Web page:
32. Florida (2007): 23.82
  33. UCLA (1995): 23.74
  34. Maryland (2002): 23.50
  35. Kentucky (1998): 22.95
  36. Cincinnati (1962): 22.85
  37. UConn (2004): 22.64
  38. Michigan State (1979): 22.53
  39. UCLA (1964): 22.51
  40. Kansas (2022): 22.28
  41. Kentucky (1951): 22.24
  42. Arizona (1997): 21.60
  43. Loyola Chicago (1963): 21.43
  44. UCLA (1965): 21.33
  45. Indiana (1981): 21.18
  46. Kentucky (1978): 21.11
  47. UCLA (1975): 21.07
  48. San Francisco (1955): 21.00
  49. UCLA (1971): 20.91
  50. Indiana (1987): 20.69
  51. Louisville (1986): 20.64
  52. Florida (2006): 20.21
  53. North Carolina (1982): 20.17
  54. Indiana (1953): 19.98
  55. Syracuse (2003): 19.02
  56. Cincinnati (1961): 18.80
  57. Georgetown (1984): 18.75
  58. San Francisco (1956): 18.03
  59. UConn (2011): 17.95
  60. UConn (2014): 17.23
  61. Marquette (1977): 16.67
  62. Kentucky (1958): 15.95
  63. Kansas (1952): 15.83
  64. Kansas (1988): 15.71
  65. Louisville (1980): 15.57
  66. NC State (1983): 15.22
  67. California (1959): 14.77
  68. CCNY (1950): 14.67
  69. La Salle (1954): 14.72
  70. North Carolina (1957): 14.70
  71. UTEP (1966): 13.86
  72. Villanova (1985): 12.03

*Louisville's championship was later vacated by the Committee on Infractions

KenPom.com

One of the most popular men's basketball advanced analytics websites is Ken Pomeroy's website kenpom.com, which provides tempo-free efficiency numbers that adjust for the quality of opponent and the pace of play. Pomeroy offers adjusted efficiency margin statistics, which indicate how many points a team would be expected to outscore an average opponent on a neutral floor per 100 possessions. For reference, there were roughly 67 possessions per game this season, according to KenPom, so multiply a team's adjusted efficiency margin by 0.67 and you'll get its expected margin of victory against an average opponent on a neutral floor.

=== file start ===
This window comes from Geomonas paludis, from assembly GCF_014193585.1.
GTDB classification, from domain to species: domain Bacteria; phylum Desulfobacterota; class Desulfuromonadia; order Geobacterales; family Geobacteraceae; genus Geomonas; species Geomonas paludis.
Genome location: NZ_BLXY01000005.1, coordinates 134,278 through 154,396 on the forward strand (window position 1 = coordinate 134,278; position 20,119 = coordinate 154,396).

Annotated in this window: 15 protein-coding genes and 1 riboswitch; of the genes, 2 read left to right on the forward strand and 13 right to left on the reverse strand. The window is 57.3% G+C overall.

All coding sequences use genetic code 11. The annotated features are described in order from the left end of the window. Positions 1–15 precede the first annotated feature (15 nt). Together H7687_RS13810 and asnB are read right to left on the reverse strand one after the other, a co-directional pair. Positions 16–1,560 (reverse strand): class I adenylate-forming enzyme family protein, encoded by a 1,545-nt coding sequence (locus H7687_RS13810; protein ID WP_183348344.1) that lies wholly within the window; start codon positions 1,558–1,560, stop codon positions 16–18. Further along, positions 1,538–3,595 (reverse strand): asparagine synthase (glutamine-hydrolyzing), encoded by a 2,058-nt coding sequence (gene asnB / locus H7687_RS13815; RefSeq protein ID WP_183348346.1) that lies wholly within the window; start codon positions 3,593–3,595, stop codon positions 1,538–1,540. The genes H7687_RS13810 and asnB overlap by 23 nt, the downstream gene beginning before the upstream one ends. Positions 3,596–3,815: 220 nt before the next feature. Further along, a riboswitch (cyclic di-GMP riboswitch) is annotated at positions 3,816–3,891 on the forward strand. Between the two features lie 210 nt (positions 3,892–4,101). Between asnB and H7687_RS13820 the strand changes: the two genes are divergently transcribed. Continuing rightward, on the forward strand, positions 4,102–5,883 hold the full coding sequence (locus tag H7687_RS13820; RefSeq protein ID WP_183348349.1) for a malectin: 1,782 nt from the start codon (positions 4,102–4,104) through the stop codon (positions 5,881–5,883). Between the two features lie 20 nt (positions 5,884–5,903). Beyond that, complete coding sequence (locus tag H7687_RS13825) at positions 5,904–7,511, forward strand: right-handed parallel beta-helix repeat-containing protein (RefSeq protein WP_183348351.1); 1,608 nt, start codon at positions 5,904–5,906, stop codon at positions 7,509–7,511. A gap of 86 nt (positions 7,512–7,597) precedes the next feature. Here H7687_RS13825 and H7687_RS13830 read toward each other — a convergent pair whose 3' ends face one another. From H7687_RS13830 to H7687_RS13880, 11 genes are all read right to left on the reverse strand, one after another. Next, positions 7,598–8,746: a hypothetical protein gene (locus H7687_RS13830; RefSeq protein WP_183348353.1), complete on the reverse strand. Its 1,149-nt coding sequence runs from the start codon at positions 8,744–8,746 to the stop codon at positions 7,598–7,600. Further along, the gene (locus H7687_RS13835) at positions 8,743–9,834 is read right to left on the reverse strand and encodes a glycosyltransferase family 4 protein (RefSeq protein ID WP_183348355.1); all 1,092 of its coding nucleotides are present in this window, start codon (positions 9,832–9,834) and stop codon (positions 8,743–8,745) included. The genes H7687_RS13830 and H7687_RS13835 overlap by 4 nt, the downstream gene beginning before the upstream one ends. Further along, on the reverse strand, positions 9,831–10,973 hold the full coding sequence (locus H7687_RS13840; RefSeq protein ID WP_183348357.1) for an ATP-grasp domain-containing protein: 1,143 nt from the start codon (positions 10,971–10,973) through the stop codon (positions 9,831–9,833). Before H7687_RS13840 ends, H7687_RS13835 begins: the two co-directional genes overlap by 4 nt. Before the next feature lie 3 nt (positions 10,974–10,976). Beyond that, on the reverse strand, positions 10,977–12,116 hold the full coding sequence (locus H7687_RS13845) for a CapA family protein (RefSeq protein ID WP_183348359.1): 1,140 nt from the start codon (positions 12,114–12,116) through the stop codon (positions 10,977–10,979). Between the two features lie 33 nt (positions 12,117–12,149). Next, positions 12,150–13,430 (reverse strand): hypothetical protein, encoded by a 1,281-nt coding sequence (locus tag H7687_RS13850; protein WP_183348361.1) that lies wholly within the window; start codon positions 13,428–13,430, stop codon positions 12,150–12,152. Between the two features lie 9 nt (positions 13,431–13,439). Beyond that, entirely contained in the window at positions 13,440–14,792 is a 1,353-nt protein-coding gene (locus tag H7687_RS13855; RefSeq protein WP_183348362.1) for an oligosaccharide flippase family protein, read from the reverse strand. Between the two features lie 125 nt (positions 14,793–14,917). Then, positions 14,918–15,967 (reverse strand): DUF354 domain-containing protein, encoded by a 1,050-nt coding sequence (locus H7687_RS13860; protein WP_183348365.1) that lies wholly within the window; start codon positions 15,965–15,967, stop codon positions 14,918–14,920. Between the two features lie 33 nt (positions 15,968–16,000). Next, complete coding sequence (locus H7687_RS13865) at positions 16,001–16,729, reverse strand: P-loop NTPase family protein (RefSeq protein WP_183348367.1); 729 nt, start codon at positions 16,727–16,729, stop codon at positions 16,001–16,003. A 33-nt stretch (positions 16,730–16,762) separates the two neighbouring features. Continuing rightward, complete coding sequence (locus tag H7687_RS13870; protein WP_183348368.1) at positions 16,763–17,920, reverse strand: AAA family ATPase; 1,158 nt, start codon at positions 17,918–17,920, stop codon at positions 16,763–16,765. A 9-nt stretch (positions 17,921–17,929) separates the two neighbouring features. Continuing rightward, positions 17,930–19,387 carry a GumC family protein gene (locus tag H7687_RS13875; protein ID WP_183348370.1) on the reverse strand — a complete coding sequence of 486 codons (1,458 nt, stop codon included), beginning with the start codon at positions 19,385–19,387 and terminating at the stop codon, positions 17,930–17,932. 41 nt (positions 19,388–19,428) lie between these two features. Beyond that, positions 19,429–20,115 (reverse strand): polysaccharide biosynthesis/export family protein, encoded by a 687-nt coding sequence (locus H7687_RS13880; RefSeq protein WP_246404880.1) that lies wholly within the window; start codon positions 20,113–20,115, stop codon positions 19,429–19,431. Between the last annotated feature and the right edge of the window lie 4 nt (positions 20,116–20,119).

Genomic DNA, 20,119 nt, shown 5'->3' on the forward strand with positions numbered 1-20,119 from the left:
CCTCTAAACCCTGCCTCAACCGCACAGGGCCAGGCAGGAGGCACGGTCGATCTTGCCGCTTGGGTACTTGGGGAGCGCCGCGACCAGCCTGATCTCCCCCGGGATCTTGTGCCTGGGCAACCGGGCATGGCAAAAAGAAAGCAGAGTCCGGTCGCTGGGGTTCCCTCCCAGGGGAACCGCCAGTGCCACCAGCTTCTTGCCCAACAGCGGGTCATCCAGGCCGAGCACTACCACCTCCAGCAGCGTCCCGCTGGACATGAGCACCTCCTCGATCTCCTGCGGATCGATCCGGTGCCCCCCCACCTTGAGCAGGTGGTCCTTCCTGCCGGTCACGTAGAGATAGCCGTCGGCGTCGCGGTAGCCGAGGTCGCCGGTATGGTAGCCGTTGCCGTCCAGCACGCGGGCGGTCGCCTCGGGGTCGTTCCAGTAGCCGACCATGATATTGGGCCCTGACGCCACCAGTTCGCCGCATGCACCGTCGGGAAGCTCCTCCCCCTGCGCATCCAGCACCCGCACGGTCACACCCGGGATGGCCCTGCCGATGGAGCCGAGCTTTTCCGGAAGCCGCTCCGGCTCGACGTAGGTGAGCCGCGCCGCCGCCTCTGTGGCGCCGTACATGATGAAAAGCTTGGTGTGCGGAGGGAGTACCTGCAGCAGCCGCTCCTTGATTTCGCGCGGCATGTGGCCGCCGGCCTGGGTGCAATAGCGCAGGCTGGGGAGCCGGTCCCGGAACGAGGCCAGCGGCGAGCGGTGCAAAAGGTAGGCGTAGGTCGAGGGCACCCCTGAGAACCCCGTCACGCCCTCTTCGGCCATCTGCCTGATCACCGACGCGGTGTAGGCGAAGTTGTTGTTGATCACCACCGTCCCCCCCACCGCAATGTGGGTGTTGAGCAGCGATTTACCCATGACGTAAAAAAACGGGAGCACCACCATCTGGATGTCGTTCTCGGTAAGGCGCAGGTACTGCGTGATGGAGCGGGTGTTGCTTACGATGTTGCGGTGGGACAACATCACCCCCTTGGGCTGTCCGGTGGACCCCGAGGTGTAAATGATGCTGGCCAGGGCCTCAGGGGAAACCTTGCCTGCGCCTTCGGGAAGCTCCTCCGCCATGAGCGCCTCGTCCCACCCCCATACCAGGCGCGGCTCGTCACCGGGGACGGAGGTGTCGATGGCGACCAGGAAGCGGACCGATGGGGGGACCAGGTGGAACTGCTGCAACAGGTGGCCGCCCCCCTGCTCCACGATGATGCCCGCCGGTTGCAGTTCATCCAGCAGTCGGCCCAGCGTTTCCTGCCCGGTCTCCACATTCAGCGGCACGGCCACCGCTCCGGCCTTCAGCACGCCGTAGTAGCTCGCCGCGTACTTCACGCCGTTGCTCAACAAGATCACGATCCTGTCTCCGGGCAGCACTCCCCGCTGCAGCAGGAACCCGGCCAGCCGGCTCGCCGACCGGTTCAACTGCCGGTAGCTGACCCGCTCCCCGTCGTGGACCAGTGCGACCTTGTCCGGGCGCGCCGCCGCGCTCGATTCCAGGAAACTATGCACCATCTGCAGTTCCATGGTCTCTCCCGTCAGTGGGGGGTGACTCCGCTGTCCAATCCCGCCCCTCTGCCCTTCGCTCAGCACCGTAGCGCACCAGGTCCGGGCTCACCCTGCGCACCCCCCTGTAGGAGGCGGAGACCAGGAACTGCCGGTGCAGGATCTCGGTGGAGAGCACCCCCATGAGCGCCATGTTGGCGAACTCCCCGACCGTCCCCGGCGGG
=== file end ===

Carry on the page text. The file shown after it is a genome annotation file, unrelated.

Pomeroy's database dates back to the 2001-02 season.

  1. Kansas (2008): +35.21
  2. Virginia (2019): +34.22
  3. Baylor (2021): +33.87
  4. Villanova (2018): +33.76
  5. Duke (2010): +33.29
  6. Louisville (2013)*: +32.92
  7. North Carolina (2005): +32.77
  8. Kentucky (2012): +32.59
  9. Duke (2015): +32.48
  10. Villanova (2016): +32.01
  11. North Carolina (2009): +31.14
  12. Florida (2007): +30.81
  13. Maryland (2002): +29.25
  14. UConn (2004): +28.30
  15. Florida (2006): +28.28
  16. North Carolina (2017): +28.22
  17. Kansas (2022): +27.49
  18. UConn (2011): +23.93
  19. Syracuse (2003): +23.28
  20. UConn (2014): +22.13
    *Louisville's championship was later vacated by the Committee on Infractions